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  Curtis Mayfield 
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Curtis Mayfield's name is synonymous with soul.  Throught his achievements as architect of the Chicago sound, as well as his success as a solo artist, producer, and entrepreneur, there were no areas in which he did not make a major impact.  His strident compositions made him the voice of the civil rights movement, a soul equivalent of Bob Dylan as a chronicler of the changing times.

Mayfield's career began at a young age, forming the Impressions with church buddies Sam Gooden, Fred Cash, and Jerry Butler.  Success came to the young men quickly with "For Your Precious Love" in 1958.  Unfortunately, Vee Jay credited the song to the Impressions featuring Jerry Butler, quickly placing Butler into a lead role he did not want to accept.  However, the die already having been cast, he soon split amicably from the group and embarked on a very successful solo career with Mayfield writing much of his early material. 

With Butler's departure, Mayfield, who had been content to remain in the background, became the focal point of the Impressions.  They garnered the first of many top 40 pop singles with 1961's "Gypsy Woman," an early example of Mayfield's talents as a composer of love songs. 

Still steeped in their gospel background, many Impressions songs were what can be termed secular gospel, with call-and-response vocals and themes of empowerment, perseverance and love.  Their definitive tunes of the era were "People Get Ready" and "Keep On Pushin'."  Released in the aftermath of the March On Washington, "People Get Ready" was one of the first songs to explicitly mirror the moods of the black community as the struggle for civil rights gained momentum.

Indeed, Mayfield, along with Sam Cooke's "A Change Is Gonna Come," was one of the first soul artists to be outspoken about the concerns and issues of the community, predating James Brown's commentary by several years.  From this perspective, the Impressions were as important as Brown, Stax, or Motown.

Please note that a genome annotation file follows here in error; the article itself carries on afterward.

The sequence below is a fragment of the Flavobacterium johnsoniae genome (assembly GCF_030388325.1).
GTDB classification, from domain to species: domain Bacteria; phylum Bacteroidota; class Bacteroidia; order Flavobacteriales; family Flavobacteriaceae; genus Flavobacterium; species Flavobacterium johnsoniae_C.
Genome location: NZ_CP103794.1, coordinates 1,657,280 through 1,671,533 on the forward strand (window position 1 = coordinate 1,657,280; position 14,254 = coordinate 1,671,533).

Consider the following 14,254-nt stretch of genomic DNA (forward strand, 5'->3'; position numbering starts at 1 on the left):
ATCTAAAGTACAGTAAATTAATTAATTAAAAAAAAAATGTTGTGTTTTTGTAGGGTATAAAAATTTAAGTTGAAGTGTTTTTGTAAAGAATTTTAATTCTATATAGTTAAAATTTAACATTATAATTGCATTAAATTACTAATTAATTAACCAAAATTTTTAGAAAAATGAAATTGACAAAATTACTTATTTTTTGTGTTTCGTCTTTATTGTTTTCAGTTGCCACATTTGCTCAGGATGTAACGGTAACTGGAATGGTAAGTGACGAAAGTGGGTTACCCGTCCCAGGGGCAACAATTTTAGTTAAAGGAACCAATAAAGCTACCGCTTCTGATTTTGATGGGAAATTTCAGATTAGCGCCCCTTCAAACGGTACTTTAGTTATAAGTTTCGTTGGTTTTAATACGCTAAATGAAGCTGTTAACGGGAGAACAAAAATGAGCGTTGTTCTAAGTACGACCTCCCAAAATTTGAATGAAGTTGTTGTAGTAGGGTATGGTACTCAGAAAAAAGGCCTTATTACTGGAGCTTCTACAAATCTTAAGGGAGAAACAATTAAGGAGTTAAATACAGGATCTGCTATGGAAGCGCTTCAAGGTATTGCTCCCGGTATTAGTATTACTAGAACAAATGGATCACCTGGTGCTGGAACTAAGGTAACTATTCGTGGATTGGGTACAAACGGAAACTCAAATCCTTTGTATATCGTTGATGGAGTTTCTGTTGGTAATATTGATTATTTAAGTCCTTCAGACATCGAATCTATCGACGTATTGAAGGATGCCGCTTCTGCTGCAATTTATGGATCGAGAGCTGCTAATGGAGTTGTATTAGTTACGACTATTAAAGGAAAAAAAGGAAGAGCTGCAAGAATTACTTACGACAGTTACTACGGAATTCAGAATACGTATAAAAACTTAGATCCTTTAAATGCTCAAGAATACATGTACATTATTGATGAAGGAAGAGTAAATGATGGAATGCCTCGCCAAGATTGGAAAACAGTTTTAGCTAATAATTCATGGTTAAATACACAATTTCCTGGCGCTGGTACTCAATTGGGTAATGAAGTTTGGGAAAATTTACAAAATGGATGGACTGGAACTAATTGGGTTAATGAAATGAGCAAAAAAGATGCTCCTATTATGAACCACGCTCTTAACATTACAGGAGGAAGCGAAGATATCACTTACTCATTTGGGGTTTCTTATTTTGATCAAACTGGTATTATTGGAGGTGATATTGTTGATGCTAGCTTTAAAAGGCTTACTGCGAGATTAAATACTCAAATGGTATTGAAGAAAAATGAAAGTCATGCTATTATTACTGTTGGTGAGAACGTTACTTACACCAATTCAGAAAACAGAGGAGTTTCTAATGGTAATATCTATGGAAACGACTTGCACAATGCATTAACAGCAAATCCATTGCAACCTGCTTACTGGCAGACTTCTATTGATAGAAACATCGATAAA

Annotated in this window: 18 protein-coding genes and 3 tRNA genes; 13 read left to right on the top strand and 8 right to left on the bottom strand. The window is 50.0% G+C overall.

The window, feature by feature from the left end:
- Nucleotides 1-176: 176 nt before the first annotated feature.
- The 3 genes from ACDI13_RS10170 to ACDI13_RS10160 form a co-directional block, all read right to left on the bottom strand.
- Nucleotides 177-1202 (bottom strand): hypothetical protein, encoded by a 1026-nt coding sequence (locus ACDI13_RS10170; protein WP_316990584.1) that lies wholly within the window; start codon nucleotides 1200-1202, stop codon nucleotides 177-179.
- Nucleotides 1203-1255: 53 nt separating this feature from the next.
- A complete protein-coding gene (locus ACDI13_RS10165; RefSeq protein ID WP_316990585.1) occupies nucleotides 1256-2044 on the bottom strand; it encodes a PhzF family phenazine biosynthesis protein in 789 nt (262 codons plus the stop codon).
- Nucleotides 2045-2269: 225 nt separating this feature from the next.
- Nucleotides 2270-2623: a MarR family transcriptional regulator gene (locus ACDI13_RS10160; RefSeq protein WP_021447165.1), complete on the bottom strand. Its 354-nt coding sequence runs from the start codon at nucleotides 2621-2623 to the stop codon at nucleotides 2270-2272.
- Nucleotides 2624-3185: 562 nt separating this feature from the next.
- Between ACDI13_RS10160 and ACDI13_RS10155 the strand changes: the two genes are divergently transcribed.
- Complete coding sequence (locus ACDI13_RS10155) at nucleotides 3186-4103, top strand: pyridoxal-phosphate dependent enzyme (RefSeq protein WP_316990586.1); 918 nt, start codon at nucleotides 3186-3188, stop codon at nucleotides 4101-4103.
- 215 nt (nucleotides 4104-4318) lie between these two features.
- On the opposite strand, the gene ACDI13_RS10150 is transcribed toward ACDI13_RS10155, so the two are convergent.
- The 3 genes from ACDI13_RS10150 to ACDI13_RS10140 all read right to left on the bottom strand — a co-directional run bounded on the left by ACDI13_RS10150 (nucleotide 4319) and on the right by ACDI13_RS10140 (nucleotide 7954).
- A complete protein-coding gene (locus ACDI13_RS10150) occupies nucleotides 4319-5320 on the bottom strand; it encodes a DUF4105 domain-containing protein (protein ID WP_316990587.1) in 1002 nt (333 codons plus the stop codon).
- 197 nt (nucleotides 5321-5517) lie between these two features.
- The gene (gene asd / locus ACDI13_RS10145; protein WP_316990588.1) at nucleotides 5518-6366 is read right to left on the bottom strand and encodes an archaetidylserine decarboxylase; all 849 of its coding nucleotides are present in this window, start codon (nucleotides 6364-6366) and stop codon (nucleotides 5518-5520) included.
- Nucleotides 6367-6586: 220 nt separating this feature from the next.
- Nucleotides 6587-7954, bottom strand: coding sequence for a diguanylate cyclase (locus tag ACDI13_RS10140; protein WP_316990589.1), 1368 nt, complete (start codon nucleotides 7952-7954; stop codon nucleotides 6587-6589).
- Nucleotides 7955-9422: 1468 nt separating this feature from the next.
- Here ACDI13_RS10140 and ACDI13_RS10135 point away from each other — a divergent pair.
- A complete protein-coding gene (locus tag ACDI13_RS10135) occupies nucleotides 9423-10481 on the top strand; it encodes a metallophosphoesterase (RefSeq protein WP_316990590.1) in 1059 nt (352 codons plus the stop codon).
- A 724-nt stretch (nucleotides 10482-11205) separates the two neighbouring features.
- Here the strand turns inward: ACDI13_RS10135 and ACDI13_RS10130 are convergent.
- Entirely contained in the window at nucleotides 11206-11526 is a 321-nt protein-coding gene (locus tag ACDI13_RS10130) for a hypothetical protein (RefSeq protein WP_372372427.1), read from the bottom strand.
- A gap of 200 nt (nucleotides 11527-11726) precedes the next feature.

In addition to his work with the Impressions, Mayfield also wrote and produced for a number of artists, including Major Lance, Gene Chandler, Jerry Butler, and Billy Butler.  His distinctive use of Latin rhythms, horns and spritely melodies came to be known as the Chicago Sound, most closely associated with Okeh Records, who employed Mayfield as a house producer.

Around this time, he also ventured into ownership, an area virtually unheard of for soul artists, establishing a series of labels such has Mayfield and Windy C.  The Five Stairsteps were among the many artists he helped introduce to the public. 

More importantly, in the early 1960s he formed his own publishing company, Curtom, which was also the name of a label he formed in 1968.  At the time, only Sam Cooke had attempted to control his work in this manner, making him a business pioneer on the level of Berry Gordy in addition to his performance and writing genius. 

As the tenor of the times grew darker, so did his work, and he produced some of his greatest anthems during the 1967-69 period.  "We're A Winner," "Choice Of Colors," and "Check Out Your Mind" were alternately uplifting and confrontational, asking pointed questions about identity and self-knowledge. Albums such as The Young Mod's Forgotten Story and This Is My Country reflected a growing interest in making album-length statements.